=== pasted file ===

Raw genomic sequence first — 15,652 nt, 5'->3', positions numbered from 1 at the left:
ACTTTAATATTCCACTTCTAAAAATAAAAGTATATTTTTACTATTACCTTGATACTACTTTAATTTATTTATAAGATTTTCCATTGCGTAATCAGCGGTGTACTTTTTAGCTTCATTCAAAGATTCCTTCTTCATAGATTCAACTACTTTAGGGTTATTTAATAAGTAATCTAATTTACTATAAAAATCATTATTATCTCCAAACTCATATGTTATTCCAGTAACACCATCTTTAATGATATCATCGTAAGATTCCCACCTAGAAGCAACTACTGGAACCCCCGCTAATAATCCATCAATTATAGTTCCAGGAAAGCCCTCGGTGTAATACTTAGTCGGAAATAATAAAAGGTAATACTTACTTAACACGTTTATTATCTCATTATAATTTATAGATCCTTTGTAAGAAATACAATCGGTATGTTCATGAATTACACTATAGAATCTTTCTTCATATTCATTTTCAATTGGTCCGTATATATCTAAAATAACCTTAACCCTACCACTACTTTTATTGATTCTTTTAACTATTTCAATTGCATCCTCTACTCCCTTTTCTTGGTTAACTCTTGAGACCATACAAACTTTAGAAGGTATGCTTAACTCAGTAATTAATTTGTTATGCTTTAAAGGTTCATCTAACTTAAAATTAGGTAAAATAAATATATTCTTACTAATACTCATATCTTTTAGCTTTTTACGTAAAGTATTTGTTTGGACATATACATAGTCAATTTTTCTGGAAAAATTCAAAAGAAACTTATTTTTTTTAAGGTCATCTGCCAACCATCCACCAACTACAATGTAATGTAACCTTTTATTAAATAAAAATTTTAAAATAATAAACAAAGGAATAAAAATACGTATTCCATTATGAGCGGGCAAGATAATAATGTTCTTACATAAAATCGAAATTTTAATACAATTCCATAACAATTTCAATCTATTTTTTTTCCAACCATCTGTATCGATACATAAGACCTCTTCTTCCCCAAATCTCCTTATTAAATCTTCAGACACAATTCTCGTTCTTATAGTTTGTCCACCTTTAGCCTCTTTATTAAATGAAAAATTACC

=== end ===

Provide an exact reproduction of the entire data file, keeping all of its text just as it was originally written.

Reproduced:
Raw genomic sequence first — 15,652 nt, 5'->3', positions numbered from 1 at the left:
ACTTTAATATTCCACTTCTAAAAATAAAAGTATATTTTTACTATTACCTTGATACTACTTTAATTTATTTATAAGATTTTCCATTGCGTAATCAGCGGTGTACTTTTTAGCTTCATTCAAAGATTCCTTCTTCATAGATTCAACTACTTTAGGGTTATTTAATAAGTAATCTAATTTACTATAAAAATCATTATTATCTCCAAACTCATATGTTATTCCAGTAACACCATCTTTAATGATATCATCGTAAGATTCCCACCTAGAAGCAACTACTGGAACCCCCGCTAATAATCCATCAATTATAGTTCCAGGAAAGCCCTCGGTGTAATACTTAGTCGGAAATAATAAAAGGTAATACTTACTTAACACGTTTATTATCTCATTATAATTTATAGATCCTTTGTAAGAAATACAATCGGTATGTTCATGAATTACACTATAGAATCTTTCTTCATATTCATTTTCAATTGGTCCGTATATATCTAAAATAACCTTAACCCTACCACTACTTTTATTGATTCTTTTAACTATTTCAATTGCATCCTCTACTCCCTTTTCTTGGTTAACTCTTGAGACCATACAAACTTTAGAAGGTATGCTTAACTCAGTAATTAATTTGTTATGCTTTAAAGGTTCATCTAACTTAAAATTAGGTAAAATAAATATATTCTTACTAATACTCATATCTTTTAGCTTTTTACGTAAAGTATTTGTTTGGACATATACATAGTCAATTTTTCTGGAAAAATTCAAAAGAAACTTATTTTTTTTAAGGTCATCTGCCAACCATCCACCAACTACAATGTAATGTAACCTTTTATTAAATAAAAATTTTAAAATAATAAACAAAGGAATAAAAATACGTATTCCATTATGAGCGGGCAAGATAATAATGTTCTTACATAAAATCGAAATTTTAATACAATTCCATAACAATTTCAATCTATTTTTTTTCCAACCATCTGTATCGATACATAAGACCTCTTCTTCCCCAAATCTCCTTATTAAATCTTCAGACACAATTCTCGTTCTTATAGTTTGTCCACCTTTAGCCTCTTTATTAAATGAAAAATTACC